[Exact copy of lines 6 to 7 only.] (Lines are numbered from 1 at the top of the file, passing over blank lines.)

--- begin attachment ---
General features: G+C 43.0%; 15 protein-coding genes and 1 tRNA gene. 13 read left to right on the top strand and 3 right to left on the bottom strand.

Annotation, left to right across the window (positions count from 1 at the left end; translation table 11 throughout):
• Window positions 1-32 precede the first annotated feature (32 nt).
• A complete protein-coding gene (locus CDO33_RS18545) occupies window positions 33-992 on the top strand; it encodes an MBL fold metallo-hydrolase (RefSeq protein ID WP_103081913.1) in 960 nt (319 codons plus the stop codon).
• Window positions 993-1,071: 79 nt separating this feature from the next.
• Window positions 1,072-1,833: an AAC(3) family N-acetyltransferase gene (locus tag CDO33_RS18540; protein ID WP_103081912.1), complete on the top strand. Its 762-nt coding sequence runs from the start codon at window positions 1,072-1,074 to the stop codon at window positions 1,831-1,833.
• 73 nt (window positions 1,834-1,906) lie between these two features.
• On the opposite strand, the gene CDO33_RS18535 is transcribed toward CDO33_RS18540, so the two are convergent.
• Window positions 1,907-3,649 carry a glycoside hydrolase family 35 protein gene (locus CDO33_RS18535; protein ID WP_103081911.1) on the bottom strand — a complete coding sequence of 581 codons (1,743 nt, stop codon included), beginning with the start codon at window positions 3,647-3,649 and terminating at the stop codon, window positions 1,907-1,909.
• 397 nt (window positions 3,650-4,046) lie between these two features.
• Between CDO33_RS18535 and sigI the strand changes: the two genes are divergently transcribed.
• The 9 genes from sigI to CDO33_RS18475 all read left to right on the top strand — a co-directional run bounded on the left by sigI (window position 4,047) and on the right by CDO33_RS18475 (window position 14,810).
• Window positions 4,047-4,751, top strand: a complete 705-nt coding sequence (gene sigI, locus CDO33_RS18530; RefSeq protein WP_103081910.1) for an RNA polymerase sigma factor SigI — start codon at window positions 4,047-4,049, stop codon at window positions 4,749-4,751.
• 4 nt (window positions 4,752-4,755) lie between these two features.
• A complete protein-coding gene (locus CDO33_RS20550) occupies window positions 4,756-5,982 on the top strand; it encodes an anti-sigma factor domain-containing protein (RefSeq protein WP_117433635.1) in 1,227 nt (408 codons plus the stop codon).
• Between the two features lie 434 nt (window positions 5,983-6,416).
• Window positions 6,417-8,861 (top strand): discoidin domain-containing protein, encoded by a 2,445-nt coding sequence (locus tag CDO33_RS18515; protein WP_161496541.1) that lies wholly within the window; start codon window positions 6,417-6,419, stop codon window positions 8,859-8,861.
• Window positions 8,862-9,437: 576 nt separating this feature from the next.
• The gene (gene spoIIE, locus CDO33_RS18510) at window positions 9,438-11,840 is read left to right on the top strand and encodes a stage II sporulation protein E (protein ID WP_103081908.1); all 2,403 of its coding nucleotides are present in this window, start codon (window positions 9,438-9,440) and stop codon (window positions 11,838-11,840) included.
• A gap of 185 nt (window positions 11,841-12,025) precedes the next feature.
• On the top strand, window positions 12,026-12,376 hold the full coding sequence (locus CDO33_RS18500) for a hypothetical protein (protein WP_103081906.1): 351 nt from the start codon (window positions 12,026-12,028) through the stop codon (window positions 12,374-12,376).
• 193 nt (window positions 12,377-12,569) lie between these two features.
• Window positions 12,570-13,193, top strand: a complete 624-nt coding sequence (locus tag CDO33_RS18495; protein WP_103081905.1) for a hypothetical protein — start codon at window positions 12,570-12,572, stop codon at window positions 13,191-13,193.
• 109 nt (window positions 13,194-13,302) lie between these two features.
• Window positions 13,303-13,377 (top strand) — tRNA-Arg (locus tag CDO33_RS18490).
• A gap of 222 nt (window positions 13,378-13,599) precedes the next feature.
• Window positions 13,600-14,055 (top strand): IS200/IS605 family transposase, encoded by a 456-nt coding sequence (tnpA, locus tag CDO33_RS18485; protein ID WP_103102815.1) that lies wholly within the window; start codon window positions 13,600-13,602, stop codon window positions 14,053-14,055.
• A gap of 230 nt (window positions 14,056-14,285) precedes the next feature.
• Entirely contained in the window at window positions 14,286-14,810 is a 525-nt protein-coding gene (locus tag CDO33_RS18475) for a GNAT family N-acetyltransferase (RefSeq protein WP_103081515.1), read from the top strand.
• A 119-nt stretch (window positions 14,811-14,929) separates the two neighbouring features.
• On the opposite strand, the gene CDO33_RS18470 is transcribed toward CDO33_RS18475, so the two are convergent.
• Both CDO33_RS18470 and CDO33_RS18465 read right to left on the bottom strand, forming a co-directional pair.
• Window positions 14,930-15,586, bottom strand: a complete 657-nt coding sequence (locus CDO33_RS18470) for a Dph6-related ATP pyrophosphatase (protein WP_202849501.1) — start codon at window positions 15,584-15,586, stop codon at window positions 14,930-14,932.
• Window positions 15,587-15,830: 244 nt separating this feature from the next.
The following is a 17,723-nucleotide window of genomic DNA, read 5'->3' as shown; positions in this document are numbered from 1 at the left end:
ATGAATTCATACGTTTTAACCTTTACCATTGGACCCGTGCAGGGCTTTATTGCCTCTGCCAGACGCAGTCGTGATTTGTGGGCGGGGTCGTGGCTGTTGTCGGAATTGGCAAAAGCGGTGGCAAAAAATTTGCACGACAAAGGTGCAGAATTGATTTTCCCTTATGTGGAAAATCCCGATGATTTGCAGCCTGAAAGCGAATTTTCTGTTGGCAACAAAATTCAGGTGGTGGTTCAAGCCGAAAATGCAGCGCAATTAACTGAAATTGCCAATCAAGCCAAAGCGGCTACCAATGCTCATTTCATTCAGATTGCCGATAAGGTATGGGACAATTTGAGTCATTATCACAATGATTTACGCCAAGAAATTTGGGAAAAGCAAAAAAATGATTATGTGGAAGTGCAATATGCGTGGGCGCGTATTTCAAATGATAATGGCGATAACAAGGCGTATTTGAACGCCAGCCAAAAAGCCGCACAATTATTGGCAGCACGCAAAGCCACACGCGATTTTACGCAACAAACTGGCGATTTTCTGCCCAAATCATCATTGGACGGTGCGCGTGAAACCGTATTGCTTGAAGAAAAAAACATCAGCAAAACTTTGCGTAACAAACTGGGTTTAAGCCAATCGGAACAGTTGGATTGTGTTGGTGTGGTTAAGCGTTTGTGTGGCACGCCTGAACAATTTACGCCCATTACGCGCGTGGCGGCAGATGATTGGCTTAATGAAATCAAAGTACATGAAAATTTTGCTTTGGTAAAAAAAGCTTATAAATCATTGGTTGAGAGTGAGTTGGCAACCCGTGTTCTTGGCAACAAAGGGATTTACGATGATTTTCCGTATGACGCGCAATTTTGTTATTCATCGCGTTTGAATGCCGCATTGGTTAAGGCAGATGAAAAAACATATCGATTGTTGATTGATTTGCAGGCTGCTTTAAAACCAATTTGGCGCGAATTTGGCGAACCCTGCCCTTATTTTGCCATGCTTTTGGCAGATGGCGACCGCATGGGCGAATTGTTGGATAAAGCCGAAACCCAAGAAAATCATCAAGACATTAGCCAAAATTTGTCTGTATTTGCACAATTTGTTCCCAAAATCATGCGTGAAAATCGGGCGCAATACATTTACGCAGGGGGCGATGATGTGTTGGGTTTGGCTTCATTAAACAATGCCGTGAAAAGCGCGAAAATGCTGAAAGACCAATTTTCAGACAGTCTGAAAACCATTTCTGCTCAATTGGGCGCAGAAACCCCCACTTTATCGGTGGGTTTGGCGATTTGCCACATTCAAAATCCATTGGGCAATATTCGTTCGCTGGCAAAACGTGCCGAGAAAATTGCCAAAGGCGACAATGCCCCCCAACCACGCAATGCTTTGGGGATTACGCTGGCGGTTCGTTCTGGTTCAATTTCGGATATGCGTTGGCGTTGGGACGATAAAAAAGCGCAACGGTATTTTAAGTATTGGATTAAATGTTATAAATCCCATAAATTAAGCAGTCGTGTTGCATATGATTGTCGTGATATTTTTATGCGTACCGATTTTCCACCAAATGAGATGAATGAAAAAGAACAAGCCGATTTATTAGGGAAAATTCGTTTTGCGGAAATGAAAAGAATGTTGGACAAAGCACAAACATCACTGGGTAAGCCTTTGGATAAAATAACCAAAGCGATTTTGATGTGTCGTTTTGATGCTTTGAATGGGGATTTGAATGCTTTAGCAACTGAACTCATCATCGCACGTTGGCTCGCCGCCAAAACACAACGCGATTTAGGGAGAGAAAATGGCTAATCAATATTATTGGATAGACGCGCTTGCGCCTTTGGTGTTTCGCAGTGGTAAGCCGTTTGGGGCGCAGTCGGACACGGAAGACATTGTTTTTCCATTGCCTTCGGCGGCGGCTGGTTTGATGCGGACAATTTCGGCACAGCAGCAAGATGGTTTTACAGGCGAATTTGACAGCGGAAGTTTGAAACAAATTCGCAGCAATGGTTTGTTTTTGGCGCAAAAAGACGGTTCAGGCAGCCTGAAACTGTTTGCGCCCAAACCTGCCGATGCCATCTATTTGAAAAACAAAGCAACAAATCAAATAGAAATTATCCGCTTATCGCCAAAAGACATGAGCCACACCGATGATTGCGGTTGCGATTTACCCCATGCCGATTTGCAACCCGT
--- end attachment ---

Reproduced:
• Window positions 1,072-1,833: an AAC(3) family N-acetyltransferase gene (locus tag CDO33_RS18540; protein ID WP_103081912.1), complete on the top strand. Its 762-nt coding sequence runs from the start codon at window positions 1,072-1,074 to the stop codon at window positions 1,831-1,833.
• 73 nt (window positions 1,834-1,906) lie between these two features.